NEW YORK, With the Trump administration’s crackdown on illegal immigrants in the United States, refugees from a number of countries including from Myanmar, are facing intense scrutiny by immigration authorities.

Several dozens of refugees residing in Iowa state have received letters from immigration authorities summoning them to appear for interview for verification of their status.

These refugees are mostly from Myanmar which, in the US is known by its old moniker Burma.”

The number of Myanmar refugees who found their way to the US via Malaysia has risen to more than 8,000 in Iowa alone.

Although details of the route taken by the Myanmar refugees via Malaysia are unknown, a majority of them lived in Malaysia before they arrived in the US.

One of the refugees, Abigail Sui, who works as programme manager with a Des Moines-based non-profit organisation called Ethnic Minorities of Burma Advocacy and Resources (EMBAR) said everybody is scared.

The children in schools are scared and the school teachers have been calling EMBAR.

Sui said at least 50 refugees, who in the US from Myanmar via Malaysia, had received the summons from the US Citizenship and Immigration Services (USCIS) that wanted them to appear in person for an interview.

Critics described the interview as cross transfers with one refugee required to travel to Indianapolis while another from Indiana required to appear at the USCIS office in Des Moines for an interview.

She said the refugees who face the hardship associated with resettlement would also have to raise money to fund their trip for the interview and take time away from work.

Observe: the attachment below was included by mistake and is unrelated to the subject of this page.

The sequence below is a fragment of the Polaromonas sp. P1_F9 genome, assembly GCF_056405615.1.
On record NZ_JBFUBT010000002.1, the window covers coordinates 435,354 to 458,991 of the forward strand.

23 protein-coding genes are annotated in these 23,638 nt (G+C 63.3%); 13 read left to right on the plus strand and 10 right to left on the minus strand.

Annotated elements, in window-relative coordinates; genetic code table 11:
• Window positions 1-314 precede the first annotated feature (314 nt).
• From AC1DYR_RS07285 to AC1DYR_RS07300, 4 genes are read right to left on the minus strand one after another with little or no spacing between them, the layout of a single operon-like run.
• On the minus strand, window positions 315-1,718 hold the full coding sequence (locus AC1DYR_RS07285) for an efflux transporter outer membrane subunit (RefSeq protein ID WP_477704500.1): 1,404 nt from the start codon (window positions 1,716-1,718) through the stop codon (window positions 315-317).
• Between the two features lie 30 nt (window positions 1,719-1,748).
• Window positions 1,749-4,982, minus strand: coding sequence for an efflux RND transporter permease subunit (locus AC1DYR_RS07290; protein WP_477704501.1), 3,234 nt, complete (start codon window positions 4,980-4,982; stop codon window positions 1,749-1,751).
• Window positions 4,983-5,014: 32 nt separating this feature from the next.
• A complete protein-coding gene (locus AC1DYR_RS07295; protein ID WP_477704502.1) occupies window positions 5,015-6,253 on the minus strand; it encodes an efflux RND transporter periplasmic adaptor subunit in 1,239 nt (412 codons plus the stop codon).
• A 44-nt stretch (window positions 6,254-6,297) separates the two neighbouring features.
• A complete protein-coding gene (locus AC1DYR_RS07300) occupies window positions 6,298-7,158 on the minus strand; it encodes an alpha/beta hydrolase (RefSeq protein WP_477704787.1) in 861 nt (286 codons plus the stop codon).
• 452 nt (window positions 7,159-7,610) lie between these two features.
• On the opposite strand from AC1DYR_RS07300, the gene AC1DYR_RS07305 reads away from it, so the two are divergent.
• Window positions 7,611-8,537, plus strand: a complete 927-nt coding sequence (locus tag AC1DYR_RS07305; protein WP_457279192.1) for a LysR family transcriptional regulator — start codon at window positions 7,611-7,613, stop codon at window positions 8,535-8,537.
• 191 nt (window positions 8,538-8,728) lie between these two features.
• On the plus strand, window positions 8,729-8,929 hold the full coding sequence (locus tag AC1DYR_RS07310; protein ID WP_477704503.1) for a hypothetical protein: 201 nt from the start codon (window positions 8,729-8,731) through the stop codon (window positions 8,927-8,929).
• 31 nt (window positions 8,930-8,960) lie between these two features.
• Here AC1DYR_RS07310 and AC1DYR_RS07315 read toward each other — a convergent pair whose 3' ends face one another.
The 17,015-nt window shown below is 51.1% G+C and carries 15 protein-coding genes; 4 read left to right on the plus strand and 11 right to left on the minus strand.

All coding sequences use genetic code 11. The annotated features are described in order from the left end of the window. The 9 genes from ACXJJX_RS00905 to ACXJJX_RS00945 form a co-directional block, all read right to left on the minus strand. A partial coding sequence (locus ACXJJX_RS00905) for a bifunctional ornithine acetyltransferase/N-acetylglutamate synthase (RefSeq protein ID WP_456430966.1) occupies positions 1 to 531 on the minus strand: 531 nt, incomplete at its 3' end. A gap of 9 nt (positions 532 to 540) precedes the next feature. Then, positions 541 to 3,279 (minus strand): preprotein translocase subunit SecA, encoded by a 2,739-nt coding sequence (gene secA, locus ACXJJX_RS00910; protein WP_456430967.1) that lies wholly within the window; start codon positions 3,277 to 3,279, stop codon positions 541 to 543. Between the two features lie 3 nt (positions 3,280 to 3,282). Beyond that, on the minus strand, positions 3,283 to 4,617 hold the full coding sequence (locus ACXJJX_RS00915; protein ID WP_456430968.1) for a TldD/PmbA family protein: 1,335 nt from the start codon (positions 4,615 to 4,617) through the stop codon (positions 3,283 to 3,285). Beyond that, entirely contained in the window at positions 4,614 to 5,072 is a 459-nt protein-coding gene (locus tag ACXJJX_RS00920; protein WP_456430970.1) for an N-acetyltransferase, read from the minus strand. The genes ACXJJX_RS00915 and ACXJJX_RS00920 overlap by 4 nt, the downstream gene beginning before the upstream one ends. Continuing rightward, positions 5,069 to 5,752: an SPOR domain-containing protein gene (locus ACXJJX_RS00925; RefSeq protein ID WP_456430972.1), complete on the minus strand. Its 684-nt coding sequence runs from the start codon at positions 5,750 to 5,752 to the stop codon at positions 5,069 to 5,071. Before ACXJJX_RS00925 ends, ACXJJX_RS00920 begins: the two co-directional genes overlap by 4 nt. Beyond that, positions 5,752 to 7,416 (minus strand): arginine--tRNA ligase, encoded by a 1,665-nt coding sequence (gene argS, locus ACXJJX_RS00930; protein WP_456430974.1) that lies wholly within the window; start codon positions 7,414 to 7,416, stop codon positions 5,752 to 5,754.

Another problem they would face is the absence of interpreters to help them communicate with the adjudicating immigration officials.

It is not clear, as of now, if some or all of the Myanmar refugees are from the Rohingya Muslim community. Nevertheless, many of the recipients of the letters are already citizens or permanent residents or in the process of getting the coveted green card which is proof of permanent resident status.

An official of USCIS said an investigation raised doubts about the identification and personal information of the Myanmar refugees provided. This also applies to many who are already resettled in the US.

The official confirmed that the agency sent some 1,000 such summons letters for interviews nationwide in an effort to determine the refugees’ immigration status or eligibility for future immigration benefits.

While the agency describes the interviews as voluntary, experts do not rule out consequences for those who do not appear for the interviews.

Critics say the summons to appear for interview may have been caused by US President Donald Trump’s call to end the petitioning for family members � the so-called chain migration � which allows a US citizen to sponsor extended families, including siblings and their children, for permanent residence in the US.

Source: NAM News Network